Given the rising costs of food, it makes sense that we should be spending our money on fruits and vegetables that offer the highest nutritive quality of our food. Right?
How do you know the nutritional values of the food you buy? Truthfully?
Most of us don’t.
The Costs of Large Scale Farming
The decision of what we will eat was made long before we find ourselves standing in the produce aisle of our nearest grocery store. Sadly, none of the decision-making around the industrial production of our food involves its nutritional contribution to our bodies. Once the wild foods of our landscape, today’s fruits and vegetables have been through countless genetic manipulations over thousands of years of agriculture. The focus of those genetic experiments has been to support a desired taste and ease of handling: we wanted sweeter and longer lasting fruits and vegetables. The cost of our desires was a loss of phytonutrients.
What is a phytonutrient? Phyto comes from the Greek word phyton which means plant. Over millions of years, plants developed “an arsenal of chemical compounds that protect from them from insects, disease, damaging ultraviolet light, inclement weather and browsing animals(p.5)."
But our choices to alter the plants we eat and feed the animals we eat resulted in a steep decline of nutritional density.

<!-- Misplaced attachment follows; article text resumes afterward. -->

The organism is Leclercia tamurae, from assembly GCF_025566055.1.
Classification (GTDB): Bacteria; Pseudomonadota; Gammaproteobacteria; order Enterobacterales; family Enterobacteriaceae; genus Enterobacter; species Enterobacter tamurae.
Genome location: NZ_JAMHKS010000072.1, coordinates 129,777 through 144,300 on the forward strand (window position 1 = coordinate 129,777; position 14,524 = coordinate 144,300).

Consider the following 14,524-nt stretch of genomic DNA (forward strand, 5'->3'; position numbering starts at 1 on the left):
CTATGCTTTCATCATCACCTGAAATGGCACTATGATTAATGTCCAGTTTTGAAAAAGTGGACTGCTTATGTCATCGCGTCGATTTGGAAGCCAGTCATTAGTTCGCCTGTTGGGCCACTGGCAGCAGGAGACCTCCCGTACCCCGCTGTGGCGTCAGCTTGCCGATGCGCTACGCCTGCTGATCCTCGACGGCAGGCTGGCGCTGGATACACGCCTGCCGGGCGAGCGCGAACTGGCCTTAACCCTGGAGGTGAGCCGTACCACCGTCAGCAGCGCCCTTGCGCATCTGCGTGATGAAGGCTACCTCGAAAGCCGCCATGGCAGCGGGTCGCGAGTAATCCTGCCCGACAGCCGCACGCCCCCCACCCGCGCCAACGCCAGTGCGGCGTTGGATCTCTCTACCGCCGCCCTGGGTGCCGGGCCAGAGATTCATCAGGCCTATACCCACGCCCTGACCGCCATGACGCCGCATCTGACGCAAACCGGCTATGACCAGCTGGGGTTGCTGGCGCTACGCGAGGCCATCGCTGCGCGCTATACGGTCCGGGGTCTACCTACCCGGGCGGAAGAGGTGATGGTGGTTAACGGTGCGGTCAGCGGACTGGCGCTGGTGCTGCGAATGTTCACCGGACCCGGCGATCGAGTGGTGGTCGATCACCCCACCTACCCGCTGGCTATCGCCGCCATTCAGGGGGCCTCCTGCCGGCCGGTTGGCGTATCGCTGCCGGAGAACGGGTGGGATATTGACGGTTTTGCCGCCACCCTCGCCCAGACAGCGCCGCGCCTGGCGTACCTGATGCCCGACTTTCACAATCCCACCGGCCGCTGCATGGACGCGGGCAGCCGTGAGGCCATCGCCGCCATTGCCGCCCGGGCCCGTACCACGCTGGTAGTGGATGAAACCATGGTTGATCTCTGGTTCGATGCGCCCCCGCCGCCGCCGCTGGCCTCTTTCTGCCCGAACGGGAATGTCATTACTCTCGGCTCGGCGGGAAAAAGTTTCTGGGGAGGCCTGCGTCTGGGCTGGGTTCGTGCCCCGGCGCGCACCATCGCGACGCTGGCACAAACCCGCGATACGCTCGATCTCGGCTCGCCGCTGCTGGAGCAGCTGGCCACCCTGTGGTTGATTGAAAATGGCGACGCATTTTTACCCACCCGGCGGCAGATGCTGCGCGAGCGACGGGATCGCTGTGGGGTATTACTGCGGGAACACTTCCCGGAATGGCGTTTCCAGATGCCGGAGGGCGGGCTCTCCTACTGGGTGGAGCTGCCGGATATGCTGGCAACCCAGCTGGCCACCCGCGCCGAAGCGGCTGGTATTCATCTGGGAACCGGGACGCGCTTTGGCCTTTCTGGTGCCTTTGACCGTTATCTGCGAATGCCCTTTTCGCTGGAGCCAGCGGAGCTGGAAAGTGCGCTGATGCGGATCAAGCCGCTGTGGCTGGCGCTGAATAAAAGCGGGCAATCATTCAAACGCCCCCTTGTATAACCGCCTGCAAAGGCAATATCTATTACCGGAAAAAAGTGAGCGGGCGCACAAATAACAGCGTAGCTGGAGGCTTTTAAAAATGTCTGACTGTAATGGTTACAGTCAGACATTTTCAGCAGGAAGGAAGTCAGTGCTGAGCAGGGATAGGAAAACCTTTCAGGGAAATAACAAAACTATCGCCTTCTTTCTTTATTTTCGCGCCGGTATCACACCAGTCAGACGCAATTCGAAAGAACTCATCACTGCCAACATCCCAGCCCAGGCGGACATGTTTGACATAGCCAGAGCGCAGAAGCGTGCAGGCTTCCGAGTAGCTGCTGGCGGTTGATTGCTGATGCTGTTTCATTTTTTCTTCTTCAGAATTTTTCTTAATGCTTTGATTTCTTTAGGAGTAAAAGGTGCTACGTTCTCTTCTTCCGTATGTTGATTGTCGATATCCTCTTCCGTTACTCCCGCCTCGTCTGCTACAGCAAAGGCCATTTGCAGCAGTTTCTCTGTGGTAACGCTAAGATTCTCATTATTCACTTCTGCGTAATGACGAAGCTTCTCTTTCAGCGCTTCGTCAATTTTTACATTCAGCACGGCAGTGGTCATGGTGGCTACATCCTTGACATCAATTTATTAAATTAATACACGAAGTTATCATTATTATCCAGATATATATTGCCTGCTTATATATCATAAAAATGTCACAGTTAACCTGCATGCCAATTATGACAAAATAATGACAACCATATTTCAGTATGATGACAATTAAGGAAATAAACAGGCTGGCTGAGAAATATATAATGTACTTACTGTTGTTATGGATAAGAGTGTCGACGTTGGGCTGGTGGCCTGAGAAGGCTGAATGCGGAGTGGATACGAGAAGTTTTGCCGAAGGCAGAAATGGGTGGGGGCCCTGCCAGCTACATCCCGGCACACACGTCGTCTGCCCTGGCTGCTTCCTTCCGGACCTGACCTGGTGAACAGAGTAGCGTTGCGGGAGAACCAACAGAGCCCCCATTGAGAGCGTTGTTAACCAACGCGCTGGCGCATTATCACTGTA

Using the latest research on bio-nutrition, the author tackles much of the conventional wisdom about fruits and vegetables, challenging what we know and believe about food selection and preparation.
I love when a book offers scientific findings in an enjoyable and accessible manner! Robinson's book is organized by chapters on individual vegetables and fruits commonly eaten in Western culture, including a bit of history and the occasional trivia-worthy factoid.
Why This Book Matters
The best part? Robinson includes tips on selecting the most nutritious (here's hint: color is the key) from the limited varieties found in grocery stores, and varieties that you are more likely to find at farmers markets and most importantly, ones that food gardeners can grow.
The book is filed with gazillions of scientifically researched storage, preparation and cooking tips:
Did you know that you can increase the anti-oxidants of your lettuce if you tear it into bite-sized piece before washing and storing?
Cooked carrots have twice as much beta-carotene as raw carrots.
Canned artichoke hearts are among the most nutritious vegetables in the supermarket.
Take a weekend to read this well-written and easy-to-understand book on getting the most bang for your produce buck. She also maintains an informative website, EatWild.com that offers a listing of media coverage and reviews about the book and including her NY Times article, Breeding the Nutrition Out of Our Food
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